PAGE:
A lot has been said on how to use data science to leverage and model data in order to generate significant improvements in profit. In fact, we’ve done this for over a dozen business lines at System1. Nonetheless, whenever we begin to apply data science and optimization to a new business area, there is a recurring pattern of challenges that we’ve learned to anticipate and have thankfully overcome. This writeup describes how we communicate our data science process to business stakeholders when tackling a new optimization opportunity.

Getting People Interested

Fortunately, at System1, people have taken notice of our years of significant measurable improvements to the bottom line across the business. These days the conversation usually starts with something like this, “Hey, we have these great new ideas to optimize our business and we know that by applying the data science team smarts we can really make this happen.  Profits will surely shoot through the roof!” In this case, the challenge is helping the business owner define their ideas and how to measure the improvements. Sometimes, this also involves tempering their expectations (more on that later).

However, when our team was new to the business and before we had any big wins under our belt, we had to prove ourselves. This continues to be one of the biggest challenges for the data science team in many organizations. In fact, one of the data science team leader’s most important jobs is to evangelize data science philosophy throughout the business. We found that the key approach here is to educate the stakeholders, be transparent about our planned approach, overly communicate, make sure we can measure the improvement, and start out with a gradual plan to phase in optimization as confidence grows. We’ve found time and time again that it’s hard to gain confidence and easy to lose it. So we always start out carefully, but have a well-defined plan to keep the momentum growing.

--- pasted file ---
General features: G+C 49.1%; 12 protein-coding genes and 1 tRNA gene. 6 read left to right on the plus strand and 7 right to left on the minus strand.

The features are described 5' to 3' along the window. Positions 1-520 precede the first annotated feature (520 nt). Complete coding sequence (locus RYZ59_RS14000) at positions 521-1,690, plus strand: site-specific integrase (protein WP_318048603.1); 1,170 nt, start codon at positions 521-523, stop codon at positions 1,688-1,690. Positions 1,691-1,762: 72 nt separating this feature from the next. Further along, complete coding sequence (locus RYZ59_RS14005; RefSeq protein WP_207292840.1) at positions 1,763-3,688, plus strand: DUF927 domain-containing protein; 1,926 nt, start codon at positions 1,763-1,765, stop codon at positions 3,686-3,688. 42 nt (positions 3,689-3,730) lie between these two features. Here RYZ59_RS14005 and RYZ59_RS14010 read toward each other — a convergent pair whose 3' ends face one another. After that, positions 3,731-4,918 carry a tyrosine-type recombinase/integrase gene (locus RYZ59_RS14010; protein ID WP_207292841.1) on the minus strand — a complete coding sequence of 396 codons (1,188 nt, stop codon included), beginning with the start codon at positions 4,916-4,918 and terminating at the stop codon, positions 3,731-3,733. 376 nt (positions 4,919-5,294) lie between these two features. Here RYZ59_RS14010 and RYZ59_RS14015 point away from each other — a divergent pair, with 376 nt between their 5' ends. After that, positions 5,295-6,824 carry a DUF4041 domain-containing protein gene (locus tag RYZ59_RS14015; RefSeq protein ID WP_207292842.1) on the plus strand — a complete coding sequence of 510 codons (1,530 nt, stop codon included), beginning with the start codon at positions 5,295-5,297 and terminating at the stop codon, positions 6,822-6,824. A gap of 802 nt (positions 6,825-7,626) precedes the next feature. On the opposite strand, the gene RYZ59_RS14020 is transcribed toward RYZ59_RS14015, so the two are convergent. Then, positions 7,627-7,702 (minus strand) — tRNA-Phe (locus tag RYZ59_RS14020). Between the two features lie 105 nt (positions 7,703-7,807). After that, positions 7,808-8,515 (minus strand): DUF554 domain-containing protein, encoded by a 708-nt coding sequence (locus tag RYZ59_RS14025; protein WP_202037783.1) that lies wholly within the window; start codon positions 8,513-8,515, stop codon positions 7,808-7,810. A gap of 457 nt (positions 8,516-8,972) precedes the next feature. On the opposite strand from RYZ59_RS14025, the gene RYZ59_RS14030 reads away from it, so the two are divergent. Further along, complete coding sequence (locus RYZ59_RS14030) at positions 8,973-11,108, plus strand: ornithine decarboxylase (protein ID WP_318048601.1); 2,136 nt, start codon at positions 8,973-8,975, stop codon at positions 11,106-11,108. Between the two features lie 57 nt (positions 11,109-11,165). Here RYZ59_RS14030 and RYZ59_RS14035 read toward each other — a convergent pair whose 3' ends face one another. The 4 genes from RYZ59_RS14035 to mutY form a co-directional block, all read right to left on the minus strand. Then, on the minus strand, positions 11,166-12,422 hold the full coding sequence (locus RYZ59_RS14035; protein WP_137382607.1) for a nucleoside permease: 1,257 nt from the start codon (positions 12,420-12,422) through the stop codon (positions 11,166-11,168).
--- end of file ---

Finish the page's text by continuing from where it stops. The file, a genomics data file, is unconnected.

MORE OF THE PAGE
One of the biggest gotchas we’ve learned to watch out for is making sure we are set up for success by clearly defining the business goals and also understanding how we will measure our progress towards those goals. You need to be able to both define and measure the metrics of success—one without the other is useless. If the goal is to improve, say, the revenue per session count (RPS) then we need to be able to measure both revenue and sessions. In this case, we also need to be able to plan for measuring the confidence interval around the target metric and what kind of improvement in that metric either opens the gates for moving to the next phase or calling it a success.

Another key tool we’ve used in measuring success and obtaining business buy-in is establishing at least one kind of A/B test that compares our new optimization to either a previously manual or “human” model or some kind of randomly established baseline. This helps us answer two types of very important questions. The first is, “How much is your optimization improving the bottom line?” You can’t answer this question with, “Trust me, the math works.” You have to give an easily interpretable way of comparing what the business would have done otherwise without the optimization. The other question is, “Hey, profit went down yesterday, was that due to your optimization failing?” A great way of starting to explain this is being able to see if the profit went down for the manual or baseline model as well. If it did, then it might just be a market shift that impacted all models. Defining these baseline metrics go a long way towards building trust.

Overcoming Negative Perceptions